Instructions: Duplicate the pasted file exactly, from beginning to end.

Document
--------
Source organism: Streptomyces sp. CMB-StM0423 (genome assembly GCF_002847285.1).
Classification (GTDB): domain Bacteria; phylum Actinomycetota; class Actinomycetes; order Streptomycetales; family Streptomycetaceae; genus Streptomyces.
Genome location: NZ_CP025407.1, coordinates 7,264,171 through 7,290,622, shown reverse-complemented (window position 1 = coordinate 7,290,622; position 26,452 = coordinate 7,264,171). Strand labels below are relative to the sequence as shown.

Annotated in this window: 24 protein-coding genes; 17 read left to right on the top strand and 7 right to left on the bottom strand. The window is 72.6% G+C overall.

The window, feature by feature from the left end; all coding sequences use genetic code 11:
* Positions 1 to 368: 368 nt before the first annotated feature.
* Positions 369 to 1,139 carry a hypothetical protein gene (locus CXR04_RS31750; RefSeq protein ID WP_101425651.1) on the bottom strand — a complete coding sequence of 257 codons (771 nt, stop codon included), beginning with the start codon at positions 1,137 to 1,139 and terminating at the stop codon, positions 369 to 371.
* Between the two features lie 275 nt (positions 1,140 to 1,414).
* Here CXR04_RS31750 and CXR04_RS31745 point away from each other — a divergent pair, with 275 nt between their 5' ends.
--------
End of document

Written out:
Source organism: Streptomyces sp. CMB-StM0423 (genome assembly GCF_002847285.1).
Classification (GTDB): domain Bacteria; phylum Actinomycetota; class Actinomycetes; order Streptomycetales; family Streptomycetaceae; genus Streptomyces.
Genome location: NZ_CP025407.1, coordinates 7,264,171 through 7,290,622, shown reverse-complemented (window position 1 = coordinate 7,290,622; position 26,452 = coordinate 7,264,171). Strand labels below are relative to the sequence as shown.

Annotated in this window: 24 protein-coding genes; 17 read left to right on the top strand and 7 right to left on the bottom strand. The window is 72.6% G+C overall.

The window, feature by feature from the left end; all coding sequences use genetic code 11:
* Positions 1 to 368: 368 nt before the first annotated feature.
* Positions 369 to 1,139 carry a hypothetical protein gene (locus CXR04_RS31750; RefSeq protein ID WP_101425651.1) on the bottom strand — a complete coding sequence of 257 codons (771 nt, stop codon included), beginning with the start codon at positions 1,137 to 1,139 and terminating at the stop codon, positions 369 to 371.
* Between the two features lie 275 nt (positions 1,140 to 1,414).
* Here CXR04_RS31750 and CXR04_RS31745 point away from each other — a divergent pair, with 275 nt between their 5' ends.